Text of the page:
Data from: Towards a better ecological understanding of metacommunity stability: A multiscale framework to disentangle population variability and synchrony effects
Segrestin, Jules; Lepš, Jan (2022), Data from: Towards a better ecological understanding of metacommunity stability: A multiscale framework to disentangle population variability and synchrony effects, Dryad, Dataset, https://doi.org/10.5061/dryad.8gtht76r9
1. Despite great progress in our understanding of the mechanisms governing ecosystem stability in local communities, we still lack knowledge at a larger spatial scale. Studying the stability of metacommunities requires assessing the temporal stability and synchrony of populations across space and organizational levels. Previous attempts to disentangle these effects have provided limited ecological interpretations, and conceptual improvements are needed to identify the underlying ecological processes.
2. We propose an extended framework aiming at disentangling simultaneously the relative effects of population stability and different types of synchronies on metacommunity stability. We adapted previous methods of decomposing stability into a new set of indices associated with clearer ecological hypotheses. Particularly, we provide synchrony indices that are not affected by statistical properties of the metacommunity but focus on species responses to environment, demography, and interactions. We applied this framework to a unique dataset describing the sorted biomass of individual plant populations, across 12 communities of a species-rich meadow, and for 16 years. The communities were sampled in different treatments of fertilization and dominant removal to evaluate the effect of environmental heterogeneity on stability.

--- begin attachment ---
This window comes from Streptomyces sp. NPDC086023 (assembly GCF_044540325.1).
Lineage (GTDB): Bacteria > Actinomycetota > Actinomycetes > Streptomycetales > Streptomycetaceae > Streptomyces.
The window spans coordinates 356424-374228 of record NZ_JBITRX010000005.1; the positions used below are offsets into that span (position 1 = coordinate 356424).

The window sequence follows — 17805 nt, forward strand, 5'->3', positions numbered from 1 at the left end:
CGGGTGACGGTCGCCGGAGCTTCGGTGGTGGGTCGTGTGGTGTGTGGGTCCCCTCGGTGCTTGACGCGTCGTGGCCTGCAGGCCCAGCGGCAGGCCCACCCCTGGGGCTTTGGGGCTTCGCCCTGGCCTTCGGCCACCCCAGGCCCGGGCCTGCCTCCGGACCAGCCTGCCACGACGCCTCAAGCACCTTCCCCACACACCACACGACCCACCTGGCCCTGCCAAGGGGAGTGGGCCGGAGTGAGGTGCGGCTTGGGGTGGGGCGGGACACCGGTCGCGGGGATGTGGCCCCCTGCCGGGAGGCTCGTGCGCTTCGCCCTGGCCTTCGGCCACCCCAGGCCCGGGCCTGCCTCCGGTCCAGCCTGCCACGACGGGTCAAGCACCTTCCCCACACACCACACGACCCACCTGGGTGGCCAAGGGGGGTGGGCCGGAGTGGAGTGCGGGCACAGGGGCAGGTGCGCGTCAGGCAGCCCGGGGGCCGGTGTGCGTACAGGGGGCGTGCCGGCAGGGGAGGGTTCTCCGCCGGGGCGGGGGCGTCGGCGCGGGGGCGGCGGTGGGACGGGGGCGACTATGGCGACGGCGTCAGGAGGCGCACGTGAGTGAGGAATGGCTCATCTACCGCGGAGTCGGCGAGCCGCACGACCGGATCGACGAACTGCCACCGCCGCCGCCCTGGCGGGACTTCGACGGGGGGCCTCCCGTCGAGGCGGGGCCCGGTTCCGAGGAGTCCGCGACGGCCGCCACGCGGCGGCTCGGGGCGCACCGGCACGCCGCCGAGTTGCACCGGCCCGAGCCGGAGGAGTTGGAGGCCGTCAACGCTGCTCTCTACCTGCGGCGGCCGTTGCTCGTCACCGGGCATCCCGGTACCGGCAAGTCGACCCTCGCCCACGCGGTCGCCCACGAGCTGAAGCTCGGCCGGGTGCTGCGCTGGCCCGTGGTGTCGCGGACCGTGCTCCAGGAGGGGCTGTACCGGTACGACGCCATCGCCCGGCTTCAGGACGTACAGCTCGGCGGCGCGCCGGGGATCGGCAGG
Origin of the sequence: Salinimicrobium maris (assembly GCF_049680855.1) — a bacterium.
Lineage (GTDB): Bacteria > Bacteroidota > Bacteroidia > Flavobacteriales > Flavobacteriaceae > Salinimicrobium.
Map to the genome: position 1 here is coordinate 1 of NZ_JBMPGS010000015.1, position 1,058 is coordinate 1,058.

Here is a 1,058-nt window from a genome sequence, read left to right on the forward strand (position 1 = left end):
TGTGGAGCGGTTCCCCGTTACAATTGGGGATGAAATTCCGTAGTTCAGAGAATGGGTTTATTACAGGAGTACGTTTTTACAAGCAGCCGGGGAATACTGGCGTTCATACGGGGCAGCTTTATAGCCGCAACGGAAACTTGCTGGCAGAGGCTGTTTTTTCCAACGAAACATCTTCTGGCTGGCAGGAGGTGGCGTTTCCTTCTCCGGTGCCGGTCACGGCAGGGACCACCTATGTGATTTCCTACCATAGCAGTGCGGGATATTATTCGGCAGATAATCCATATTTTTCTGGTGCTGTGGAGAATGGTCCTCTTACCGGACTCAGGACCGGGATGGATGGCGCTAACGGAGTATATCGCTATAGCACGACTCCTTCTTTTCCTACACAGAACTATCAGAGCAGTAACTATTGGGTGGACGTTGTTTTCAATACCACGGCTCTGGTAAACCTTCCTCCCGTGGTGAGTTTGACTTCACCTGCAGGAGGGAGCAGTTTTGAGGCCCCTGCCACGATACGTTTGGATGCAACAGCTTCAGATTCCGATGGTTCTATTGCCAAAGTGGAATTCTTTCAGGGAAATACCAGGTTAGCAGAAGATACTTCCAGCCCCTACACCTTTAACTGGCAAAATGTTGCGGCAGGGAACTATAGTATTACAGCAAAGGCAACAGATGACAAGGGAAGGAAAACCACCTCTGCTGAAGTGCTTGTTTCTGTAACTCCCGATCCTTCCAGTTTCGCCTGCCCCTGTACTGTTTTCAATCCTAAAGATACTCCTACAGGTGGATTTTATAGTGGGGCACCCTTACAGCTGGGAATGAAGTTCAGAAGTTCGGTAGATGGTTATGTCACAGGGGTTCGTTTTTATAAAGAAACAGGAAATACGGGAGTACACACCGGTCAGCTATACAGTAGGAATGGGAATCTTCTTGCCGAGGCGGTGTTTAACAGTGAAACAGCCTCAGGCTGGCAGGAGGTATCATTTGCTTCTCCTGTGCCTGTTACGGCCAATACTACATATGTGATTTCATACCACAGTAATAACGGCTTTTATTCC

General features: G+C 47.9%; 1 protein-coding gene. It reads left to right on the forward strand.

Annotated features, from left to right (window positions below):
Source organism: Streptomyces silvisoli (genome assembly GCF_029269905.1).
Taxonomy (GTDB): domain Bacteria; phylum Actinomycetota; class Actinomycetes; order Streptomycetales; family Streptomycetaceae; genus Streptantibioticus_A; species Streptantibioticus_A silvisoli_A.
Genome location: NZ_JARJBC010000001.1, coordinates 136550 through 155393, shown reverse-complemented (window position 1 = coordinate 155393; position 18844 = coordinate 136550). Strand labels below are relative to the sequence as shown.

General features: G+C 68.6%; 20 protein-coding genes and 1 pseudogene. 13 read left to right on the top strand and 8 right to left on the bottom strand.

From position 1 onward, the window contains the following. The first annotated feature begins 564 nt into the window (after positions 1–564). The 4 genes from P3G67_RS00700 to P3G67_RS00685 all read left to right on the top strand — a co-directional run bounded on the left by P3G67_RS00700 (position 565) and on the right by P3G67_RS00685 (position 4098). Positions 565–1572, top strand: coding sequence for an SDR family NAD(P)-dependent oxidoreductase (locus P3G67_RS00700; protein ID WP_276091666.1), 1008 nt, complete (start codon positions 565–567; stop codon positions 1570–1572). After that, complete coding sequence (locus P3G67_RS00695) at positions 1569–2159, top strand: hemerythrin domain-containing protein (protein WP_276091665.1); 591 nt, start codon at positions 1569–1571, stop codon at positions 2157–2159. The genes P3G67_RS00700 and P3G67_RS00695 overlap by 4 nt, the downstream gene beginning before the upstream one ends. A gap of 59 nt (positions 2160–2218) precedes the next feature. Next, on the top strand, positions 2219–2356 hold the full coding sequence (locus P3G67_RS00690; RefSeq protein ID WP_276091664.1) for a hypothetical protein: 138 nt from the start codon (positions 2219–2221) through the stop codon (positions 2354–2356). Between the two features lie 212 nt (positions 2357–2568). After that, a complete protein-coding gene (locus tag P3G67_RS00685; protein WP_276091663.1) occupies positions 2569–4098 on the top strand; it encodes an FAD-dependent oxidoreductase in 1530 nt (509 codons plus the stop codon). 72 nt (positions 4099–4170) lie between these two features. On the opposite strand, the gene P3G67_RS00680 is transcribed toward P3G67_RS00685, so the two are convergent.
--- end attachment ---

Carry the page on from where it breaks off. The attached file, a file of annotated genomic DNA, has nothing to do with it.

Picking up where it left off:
3. We found higher stability at a larger spatial scale, mainly due to statistical averaging (portfolio effect). The variability of individual populations was an important determinant of the stability of the whole metacommunity. Consistent with the hypothesis of a common response to environmental conditions, we found that the fluctuations of populations were mostly synchronized (within and between species) at a large spatial scale and tended to destabilize the metacommunity. On the other hand, opposite fluctuations (anti-synchrony) between populations occurred at the local scale, probably due to local species interactions.
4. Synthesis Our framework appears as a powerful tool to test how ecological processes occurring simultaneously at different spatial and organizational scales affect the stability of metacommunities. This study advances our ecological understanding of the processes underlying the stability of species-rich environments. --
The dataset was collected on a long-term experiment led by Jan Lepš. It contains the annual biomass of plant species growing in a species-rich grassland, over the period 1999-2014. Vegetation was harvested once a year, at the peak of the growing season, in the central 0.25 m² of 12 plots representing different fertilization and dominant removal treatments. The values correspond to the measured biomasses of each species which have been sorted by hand thanks to the help of many students and volunteers over the years. More technical details of biomass sorting are described in Appendix 1 of Lepš et al. (2018) Ecology.
For more information on the data, please contact Jan Lepš: firstname.lastname@example.org
Grantová Agentura České Republiky, Award: GAČR 20-02901S